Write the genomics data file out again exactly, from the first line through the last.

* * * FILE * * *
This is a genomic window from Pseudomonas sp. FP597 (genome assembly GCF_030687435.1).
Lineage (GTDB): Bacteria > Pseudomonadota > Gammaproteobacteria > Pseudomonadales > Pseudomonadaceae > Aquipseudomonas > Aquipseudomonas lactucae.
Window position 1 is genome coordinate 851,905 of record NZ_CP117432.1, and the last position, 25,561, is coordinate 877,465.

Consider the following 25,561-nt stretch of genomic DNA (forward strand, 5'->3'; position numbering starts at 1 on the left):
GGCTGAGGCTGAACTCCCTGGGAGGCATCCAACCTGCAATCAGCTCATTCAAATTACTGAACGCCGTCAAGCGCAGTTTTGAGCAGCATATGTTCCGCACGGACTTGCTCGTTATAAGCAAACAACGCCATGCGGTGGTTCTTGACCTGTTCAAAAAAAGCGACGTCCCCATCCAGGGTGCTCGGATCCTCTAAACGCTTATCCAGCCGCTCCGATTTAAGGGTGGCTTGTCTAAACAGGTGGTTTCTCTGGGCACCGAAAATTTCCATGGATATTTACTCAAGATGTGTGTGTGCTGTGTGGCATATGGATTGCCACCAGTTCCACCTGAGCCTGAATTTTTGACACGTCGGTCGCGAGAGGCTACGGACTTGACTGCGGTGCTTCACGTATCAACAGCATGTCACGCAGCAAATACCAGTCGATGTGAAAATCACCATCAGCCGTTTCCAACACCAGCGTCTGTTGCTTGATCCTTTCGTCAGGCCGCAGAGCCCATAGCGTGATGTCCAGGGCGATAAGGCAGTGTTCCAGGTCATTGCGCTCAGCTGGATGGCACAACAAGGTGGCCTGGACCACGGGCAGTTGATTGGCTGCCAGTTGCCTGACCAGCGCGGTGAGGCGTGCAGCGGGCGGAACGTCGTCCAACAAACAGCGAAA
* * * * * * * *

This is a genomic window from Pseudomonas sp. FP597 (genome assembly GCF_030687435.1).
Lineage (GTDB): Bacteria > Pseudomonadota > Gammaproteobacteria > Pseudomonadales > Pseudomonadaceae > Aquipseudomonas > Aquipseudomonas lactucae.
Window position 1 is genome coordinate 851,905 of record NZ_CP117432.1, and the last position, 25,561, is coordinate 877,465.

Consider the following 25,561-nt stretch of genomic DNA (forward strand, 5'->3'; position numbering starts at 1 on the left):
GGCTGAGGCTGAACTCCCTGGGAGGCATCCAACCTGCAATCAGCTCATTCAAATTACTGAACGCCGTCAAGCGCAGTTTTGAGCAGCATATGTTCCGCACGGACTTGCTCGTTATAAGCAAACAACGCCATGCGGTGGTTCTTGACCTGTTCAAAAAAAGCGACGTCCCCATCCAGGGTGCTCGGATCCTCTAAACGCTTATCCAGCCGCTCCGATTTAAGGGTGGCTTGTCTAAACAGGTGGTTTCTCTGGGCACCGAAAATTTCCATGGATATTTACTCAAGATGTGTGTGTGCTGTGTGGCATATGGATTGCCACCAGTTCCACCTGAGCCTGAATTTTTGACACGTCGGTCGCGAGAGGCTACGGACTTGACTGCGGTGCTTCACGTATCAACAGCATGTCACGCAGCAAATACCAGTCGATGTGAAAATCACCATCAGCCGTTTCCAACACCAGCGTCTGTTGCTTGATCCTTTCGTCAGGCCGCAGAGCCCATAGCGTGATGTCCAGGGCGATAAGGCAGTGTTCCAGGTCATTGCGCTCAGCTGGATGGCACAACAAGGTGGCCTGGACCACGGGCAGTTGATTGGCTGCCAGTTGCCTGACCAGCGCGGTGAGGCGTGCAGCGGGCGGAACGTCGTCCAACAAACAGCGAAA